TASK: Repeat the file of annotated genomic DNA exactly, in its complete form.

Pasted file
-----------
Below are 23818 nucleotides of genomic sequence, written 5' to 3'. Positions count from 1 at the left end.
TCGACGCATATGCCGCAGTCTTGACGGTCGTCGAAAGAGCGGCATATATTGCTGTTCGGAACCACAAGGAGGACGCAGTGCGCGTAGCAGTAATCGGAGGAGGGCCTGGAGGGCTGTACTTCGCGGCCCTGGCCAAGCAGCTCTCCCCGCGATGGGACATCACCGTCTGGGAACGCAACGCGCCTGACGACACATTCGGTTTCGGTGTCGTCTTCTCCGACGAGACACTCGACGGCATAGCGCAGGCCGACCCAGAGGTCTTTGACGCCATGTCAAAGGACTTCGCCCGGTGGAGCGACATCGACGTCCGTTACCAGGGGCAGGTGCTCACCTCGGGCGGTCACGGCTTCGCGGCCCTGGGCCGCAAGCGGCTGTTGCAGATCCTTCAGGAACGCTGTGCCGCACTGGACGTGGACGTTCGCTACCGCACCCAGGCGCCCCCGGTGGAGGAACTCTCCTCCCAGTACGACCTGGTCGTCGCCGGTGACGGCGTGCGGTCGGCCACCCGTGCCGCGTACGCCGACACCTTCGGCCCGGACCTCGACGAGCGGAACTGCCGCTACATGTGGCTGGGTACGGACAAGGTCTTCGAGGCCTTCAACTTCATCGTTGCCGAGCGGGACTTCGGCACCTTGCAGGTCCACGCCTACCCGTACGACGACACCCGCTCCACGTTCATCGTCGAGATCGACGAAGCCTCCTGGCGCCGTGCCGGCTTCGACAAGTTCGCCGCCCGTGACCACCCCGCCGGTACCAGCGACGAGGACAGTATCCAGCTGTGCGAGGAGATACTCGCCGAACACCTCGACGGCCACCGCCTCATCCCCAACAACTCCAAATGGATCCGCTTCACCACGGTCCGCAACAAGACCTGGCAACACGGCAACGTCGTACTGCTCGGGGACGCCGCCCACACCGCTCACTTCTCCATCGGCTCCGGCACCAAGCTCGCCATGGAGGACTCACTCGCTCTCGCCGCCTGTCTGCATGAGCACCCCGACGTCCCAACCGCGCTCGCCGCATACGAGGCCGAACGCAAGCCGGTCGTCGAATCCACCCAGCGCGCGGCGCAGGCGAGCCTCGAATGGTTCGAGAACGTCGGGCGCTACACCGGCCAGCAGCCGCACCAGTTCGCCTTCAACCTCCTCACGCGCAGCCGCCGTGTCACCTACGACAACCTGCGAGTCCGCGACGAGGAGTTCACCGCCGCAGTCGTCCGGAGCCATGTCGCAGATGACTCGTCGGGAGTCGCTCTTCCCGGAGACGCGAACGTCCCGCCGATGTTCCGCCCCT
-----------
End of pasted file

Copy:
Below are 23818 nucleotides of genomic sequence, written 5' to 3'. Positions count from 1 at the left end.
TCGACGCATATGCCGCAGTCTTGACGGTCGTCGAAAGAGCGGCATATATTGCTGTTCGGAACCACAAGGAGGACGCAGTGCGCGTAGCAGTAATCGGAGGAGGGCCTGGAGGGCTGTACTTCGCGGCCCTGGCCAAGCAGCTCTCCCCGCGATGGGACATCACCGTCTGGGAACGCAACGCGCCTGACGACACATTCGGTTTCGGTGTCGTCTTCTCCGACGAGACACTCGACGGCATAGCGCAGGCCGACCCAGAGGTCTTTGACGCCATGTCAAAGGACTTCGCCCGGTGGAGCGACATCGACGTCCGTTACCAGGGGCAGGTGCTCACCTCGGGCGGTCACGGCTTCGCGGCCCTGGGCCGCAAGCGGCTGTTGCAGATCCTTCAGGAACGCTGTGCCGCACTGGACGTGGACGTTCGCTACCGCACCCAGGCGCCCCCGGTGGAGGAACTCTCCTCCCAGTACGACCTGGTCGTCGCCGGTGACGGCGTGCGGTCGGCCACCCGTGCCGCGTACGCCGACACCTTCGGCCCGGACCTCGACGAGCGGAACTGCCGCTACATGTGGCTGGGTACGGACAAGGTCTTCGAGGCCTTCAACTTCATCGTTGCCGAGCGGGACTTCGGCACCTTGCAGGTCCACGCCTACCCGTACGACGACACCCGCTCCACGTTCATCGTCGAGATCGACGAAGCCTCCTGGCGCCGTGCCGGCTTCGACAAGTTCGCCGCCCGTGACCACCCCGCCGGTACCAGCGACGAGGACAGTATCCAGCTGTGCGAGGAGATACTCGCCGAACACCTCGACGGCCACCGCCTCATCCCCAACAACTCCAAATGGATCCGCTTCACCACGGTCCGCAACAAGACCTGGCAACACGGCAACGTCGTACTGCTCGGGGACGCCGCCCACACCGCTCACTTCTCCATCGGCTCCGGCACCAAGCTCGCCATGGAGGACTCACTCGCTCTCGCCGCCTGTCTGCATGAGCACCCCGACGTCCCAACCGCGCTCGCCGCATACGAGGCCGAACGCAAGCCGGTCGTCGAATCCACCCAGCGCGCGGCGCAGGCGAGCCTCGAATGGTTCGAGAACGTCGGGCGCTACACCGGCCAGCAGCCGCACCAGTTCGCCTTCAACCTCCTCACGCGCAGCCGCCGTGTCACCTACGACAACCTGCGAGTCCGCGACGAGGAGTTCACCGCCGCAGTCGTCCGGAGCCATGTCGCAGATGACTCGTCGGGAGTCGCTCTTCCCGGAGACGCGAACGTCCCGCCGATGTTCCGCCCCT